A pharmacophore design approach, based on the coordination chemistry of an intimate molecular hybrid of active metabolites of pro-drugs, known to release active species upon enzymatic oxidative activation, is devised. This is exemplified by combining two anti-mycobacterial drugs: pyrazinamide (first line) and delamanid (third line) whose active metabolites are pyrazinoic acid (PyzCOOH) and likely nitroxyl (HNO (or NO)), respectively. Aiming to generate those active species, a hybrid compound was envisaged by coordination of pyrazine-2-hydroxamic acid (PyzCONHOH) with a Na[Fe(CN)] moiety. The corresponding pentacyanoferrate(II) complex Na[Fe(CN)(PyzCONHO)] was synthesized and characterized by several spectroscopic techniques, cyclic voltammetry, and DFT calculations. Chemical oxidation of this complex with HO was shown to induce the release of the metabolite PyzCOOH, without the need of the Mycobacterium tuberculosis (Mtb) pyrazinamidase enzyme (PncA). Control experiments show that both HO- and N-coordinated pyrazine Fe species are required, ruling out a direct hydrolysis of the hydroxamic acid or an alternative oxidative route through chelation of a metal center by a hydroxamic group. The release of HNO was observed using EPR spectroscopy in the presence of a spin trapping agent. The devised iron metal complex of pyrazine-2-hydroxamic acid was found inactive against an actively growing/non-resistant Mtb strain; however, it showed a strong dose-dependent and reversible vasodilatory activity with mostly lesser toxic effects than the reference drug sodium nitroprussiate, unveiling thus a potential indication for acute or chronic cardiovascular pathology. This is a priori a further indirect evidence of HNO release from this metal complex, standing as a possible pharmacophore model for an alternative vasodilator drug.
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http://dx.doi.org/10.1007/s00775-020-01805-zDOI Listing
September 2020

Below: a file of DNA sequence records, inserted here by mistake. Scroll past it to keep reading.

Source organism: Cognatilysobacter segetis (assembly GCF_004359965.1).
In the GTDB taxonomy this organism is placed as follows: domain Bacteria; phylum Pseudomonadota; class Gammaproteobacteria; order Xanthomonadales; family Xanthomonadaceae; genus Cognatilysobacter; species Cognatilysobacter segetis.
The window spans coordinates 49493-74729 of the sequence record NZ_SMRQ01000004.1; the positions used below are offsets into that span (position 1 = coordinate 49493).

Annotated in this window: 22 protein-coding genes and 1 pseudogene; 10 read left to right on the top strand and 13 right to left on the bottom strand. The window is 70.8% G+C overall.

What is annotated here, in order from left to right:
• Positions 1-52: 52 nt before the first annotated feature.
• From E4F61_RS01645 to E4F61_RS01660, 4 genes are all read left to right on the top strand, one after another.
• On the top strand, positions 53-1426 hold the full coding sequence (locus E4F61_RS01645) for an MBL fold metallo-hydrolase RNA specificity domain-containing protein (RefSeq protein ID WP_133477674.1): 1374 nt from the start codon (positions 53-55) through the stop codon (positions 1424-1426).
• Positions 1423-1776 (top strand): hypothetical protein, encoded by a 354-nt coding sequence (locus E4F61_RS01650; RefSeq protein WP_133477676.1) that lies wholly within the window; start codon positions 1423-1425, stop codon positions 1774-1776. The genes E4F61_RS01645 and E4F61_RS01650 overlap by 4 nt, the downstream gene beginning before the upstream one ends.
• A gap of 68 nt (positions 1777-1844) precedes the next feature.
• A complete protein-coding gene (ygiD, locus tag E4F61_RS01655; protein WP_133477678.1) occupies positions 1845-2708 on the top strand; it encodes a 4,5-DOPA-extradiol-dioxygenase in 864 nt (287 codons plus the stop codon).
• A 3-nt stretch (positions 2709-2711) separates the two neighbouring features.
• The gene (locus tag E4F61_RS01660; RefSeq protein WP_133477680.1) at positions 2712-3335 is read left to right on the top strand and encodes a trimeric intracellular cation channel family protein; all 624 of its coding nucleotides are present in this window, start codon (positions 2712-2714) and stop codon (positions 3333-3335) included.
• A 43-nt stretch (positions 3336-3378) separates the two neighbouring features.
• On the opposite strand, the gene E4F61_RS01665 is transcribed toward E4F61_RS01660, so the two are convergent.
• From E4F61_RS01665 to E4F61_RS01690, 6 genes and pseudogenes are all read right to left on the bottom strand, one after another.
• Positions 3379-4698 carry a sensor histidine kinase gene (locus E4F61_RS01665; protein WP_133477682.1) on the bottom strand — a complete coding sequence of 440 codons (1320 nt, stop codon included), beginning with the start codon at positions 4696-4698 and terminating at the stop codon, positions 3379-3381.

A divergent mode of activation of a nitrosyl iron complex with unusual antiangiogenic activity.

J Inorg Biochem 2020 09 20;210:111133. Epub 2020 Jun 20.

Departamento de Química Orgânica e Inorgânica, Grupo de Bioinorgânica, Universidade Federal do Ceará-UFC, P.O Box 6021, Fortaleza, CE CEP 60440-900, Brazil. Electronic address:

Nitric oxide (NO) and nitroxyl (HNO) have gained broad attention due to their roles in several physiological and pathophysiological processes. Remarkably, these sibling species can exhibit opposing effects including the promotion of angiogenic activity by NO compared to HNO, which blocks neovascularization. While many NO donors have been developed over the years, interest in HNO has led to the recent emergence of new donors. However, in both cases there is an expressive lack of iron-based compounds. Herein, we explored the novel chemical reactivity and stability of the trans-[Fe(cyclam)(NO)Cl]Cl (cyclam = 1,4,8,11-tetraazacyclotetradecane) complex. Interestingly, the half-life (t) for NO release was 1.8 min upon light irradiation, vs 5.4 h upon thermal activation at 37 °C. Importantly, spectroscopic evidence supported the generation of HNO rather than NO induced by glutathione. Moreover, we observed significant inhibition of NO donor- or hypoxia-induced HIF-1α (hypoxia-inducible factor 1α) accumulation in breast cancer cells, as well as reduced vascular tube formation by endothelial cells pretreated with the trans-[Fe(cyclam)(NO)Cl]Cl complex. Together, these studies provide the first example of an iron-nitrosyl complex with anti-angiogenic activity as well as the potential dual activity of this compound as a NO/HNO releasing agent, which warrants further pharmacological investigation.
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http://dx.doi.org/10.1016/j.jinorgbio.2020.111133DOI Listing
September 2020

Antimicrobial activity and antibiotic synergy of a biphosphinic ruthenium complex against clinically relevant bacteria.

Biofouling 2020 04 25;36(4):442-454. Epub 2020 May 25.

Laboratório Integrado de Biomoléculas, Departamento de Patologia e Medicina Legal, Universidade Federal do Ceará, Fortaleza, CE, Brasil.

The aim of this study was to investigate the antibacterial activity, antibiotic-associated synergy, and anti-biofilm activity of the ruthenium complex, -[RuCl (dppb) (bqdi)] (RuNN). RuNN exhibited antimicrobial activity against Gram-positive bacteria with minimum inhibitory concentration (MIC) values ranging from 15.6 to 62.5 µg ml and minimum bactericidal concentration (MBC) values ranging from 62.5 to 125 µg ml. A synergistic effect against spp. was observed when RuNN was combined with ampicillin, and the range of associated fractional inhibitory concentration index (FICI) values was 0.187 to 0.312. A time-kill curve indicated the bactericidal activity of RuNN in the first 1-5 h. In general, RuNN inhibited biofilm formation and disrupted mature biofilms. Furthermore, RuNN altered the cellular morphology of biofilms. Further, RuNN did not cause hemolysis of erythrocytes. The results of this study provide evidence that RuNN is a novel therapeutic candidate to treat bacterial infections caused by biofilms.